Overall, I find it important to meet people where they are, listen carefully to the group, offer structure, be direct and compassionate, and communicate clearly.
I carry with me a toolkit of strategies to move into less thinking and more creating and to connect with the ways in which we are inherently creatively smart. Over the years I’ve watched many students sit down to do a three-minute freewriting exercise and discover that they actually had their own writing style and voice and had something to say. It can be simple like that. I think it is vital to make room for our creative impulses and then learn the tools that will help expand and deepen them.
Although I have learned many useful tools of my craft (and can truly dork out about them), I am most consistently guided by my intuition. There will be moments in every session when I will drop into that intuition, listen to it, and share with you the images, ideas, and thoughts that come up. From this input, I always encourage you to take with you what fits, what works, and what makes sense to you.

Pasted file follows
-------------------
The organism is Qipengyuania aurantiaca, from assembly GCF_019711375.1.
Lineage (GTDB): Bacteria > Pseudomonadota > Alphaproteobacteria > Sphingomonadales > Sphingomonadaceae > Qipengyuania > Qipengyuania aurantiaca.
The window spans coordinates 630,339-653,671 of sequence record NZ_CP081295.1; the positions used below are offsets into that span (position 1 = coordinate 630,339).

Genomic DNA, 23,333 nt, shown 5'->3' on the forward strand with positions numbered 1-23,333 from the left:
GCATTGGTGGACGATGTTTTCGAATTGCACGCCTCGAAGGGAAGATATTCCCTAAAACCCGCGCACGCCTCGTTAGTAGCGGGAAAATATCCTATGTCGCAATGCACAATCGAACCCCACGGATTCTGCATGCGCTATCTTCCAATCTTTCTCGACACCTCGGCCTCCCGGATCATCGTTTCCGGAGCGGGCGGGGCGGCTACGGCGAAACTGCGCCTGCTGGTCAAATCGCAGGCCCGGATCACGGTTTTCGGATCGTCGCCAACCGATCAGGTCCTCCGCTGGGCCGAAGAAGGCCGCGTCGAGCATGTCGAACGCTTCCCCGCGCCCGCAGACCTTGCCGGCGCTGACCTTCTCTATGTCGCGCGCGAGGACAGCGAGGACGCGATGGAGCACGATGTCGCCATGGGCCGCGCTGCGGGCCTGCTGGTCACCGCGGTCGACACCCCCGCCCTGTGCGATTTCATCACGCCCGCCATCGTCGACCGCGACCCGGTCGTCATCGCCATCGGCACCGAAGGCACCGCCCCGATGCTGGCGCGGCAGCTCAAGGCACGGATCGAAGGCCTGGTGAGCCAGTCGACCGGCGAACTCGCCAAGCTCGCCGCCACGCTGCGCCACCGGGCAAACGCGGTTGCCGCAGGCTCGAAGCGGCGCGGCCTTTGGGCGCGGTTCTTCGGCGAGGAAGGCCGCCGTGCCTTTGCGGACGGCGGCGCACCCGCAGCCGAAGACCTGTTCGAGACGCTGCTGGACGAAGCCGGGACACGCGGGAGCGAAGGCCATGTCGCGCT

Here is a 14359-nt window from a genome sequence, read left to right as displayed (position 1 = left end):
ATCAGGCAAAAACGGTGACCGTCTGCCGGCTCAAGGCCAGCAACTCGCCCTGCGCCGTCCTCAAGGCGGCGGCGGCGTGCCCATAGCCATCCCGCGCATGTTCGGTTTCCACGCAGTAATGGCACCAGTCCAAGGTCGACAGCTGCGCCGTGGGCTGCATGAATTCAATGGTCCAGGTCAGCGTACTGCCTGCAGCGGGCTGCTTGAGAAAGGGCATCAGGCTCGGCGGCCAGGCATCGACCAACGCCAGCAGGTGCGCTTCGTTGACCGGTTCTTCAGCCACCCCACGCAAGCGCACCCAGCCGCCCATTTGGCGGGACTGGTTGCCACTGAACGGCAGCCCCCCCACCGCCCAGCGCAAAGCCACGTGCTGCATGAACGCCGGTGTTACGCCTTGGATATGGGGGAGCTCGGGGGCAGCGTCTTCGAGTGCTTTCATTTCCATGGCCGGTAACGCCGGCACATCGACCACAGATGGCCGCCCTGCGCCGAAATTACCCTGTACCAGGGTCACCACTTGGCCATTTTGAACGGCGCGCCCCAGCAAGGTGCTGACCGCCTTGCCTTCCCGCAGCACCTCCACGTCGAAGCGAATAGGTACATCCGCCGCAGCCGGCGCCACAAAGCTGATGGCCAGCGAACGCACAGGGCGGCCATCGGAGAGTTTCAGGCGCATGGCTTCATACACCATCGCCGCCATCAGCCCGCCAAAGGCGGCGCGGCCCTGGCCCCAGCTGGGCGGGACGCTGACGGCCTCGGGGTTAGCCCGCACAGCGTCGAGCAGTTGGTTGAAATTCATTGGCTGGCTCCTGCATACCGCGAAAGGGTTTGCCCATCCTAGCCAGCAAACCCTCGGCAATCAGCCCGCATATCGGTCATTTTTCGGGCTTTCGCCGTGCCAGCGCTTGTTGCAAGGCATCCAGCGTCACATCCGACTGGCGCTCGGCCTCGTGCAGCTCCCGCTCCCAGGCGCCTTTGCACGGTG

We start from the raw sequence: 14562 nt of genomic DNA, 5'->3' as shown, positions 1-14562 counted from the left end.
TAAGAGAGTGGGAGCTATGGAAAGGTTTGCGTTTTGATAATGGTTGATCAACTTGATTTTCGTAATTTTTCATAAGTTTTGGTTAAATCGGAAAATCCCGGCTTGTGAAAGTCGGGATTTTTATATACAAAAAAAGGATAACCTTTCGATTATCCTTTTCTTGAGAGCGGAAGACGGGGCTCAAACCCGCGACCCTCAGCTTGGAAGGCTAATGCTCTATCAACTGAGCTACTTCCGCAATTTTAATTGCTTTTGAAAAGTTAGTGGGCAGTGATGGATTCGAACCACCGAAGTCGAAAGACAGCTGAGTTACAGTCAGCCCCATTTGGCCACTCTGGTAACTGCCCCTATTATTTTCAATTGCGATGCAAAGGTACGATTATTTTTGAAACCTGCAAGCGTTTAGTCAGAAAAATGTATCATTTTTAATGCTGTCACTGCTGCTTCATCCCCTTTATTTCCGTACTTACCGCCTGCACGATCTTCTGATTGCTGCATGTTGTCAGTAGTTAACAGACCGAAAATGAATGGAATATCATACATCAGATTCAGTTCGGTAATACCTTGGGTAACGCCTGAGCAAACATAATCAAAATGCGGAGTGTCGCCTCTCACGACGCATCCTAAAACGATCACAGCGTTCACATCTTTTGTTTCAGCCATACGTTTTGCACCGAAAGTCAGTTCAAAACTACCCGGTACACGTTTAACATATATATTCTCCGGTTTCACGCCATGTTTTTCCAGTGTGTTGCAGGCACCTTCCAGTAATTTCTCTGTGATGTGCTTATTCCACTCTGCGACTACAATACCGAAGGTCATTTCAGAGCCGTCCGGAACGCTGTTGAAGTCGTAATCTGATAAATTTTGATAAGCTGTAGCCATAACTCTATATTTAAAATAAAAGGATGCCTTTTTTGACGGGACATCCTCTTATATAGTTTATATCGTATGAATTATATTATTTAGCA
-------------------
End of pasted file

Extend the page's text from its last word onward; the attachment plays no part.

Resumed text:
In my workshops and consultations, I always focus first on what works. The intention when giving feedback has to be, “I want you to feel motivated to keep going…”. How often in our day do we get feedback that we didn’t really care to hear from someone that was in a bad mood that day, but that creatively blocks us for weeks? That sucks. If we look at our writing with an eye for what works, then, that is what expands. The writing gets better. I have seen it happen consistently with students over countless workshops over the last twenty years. It works. And yes, we will edit, and polish and trim and refine our work, as soon as these steps make sense and are the next moves we want to make creatively.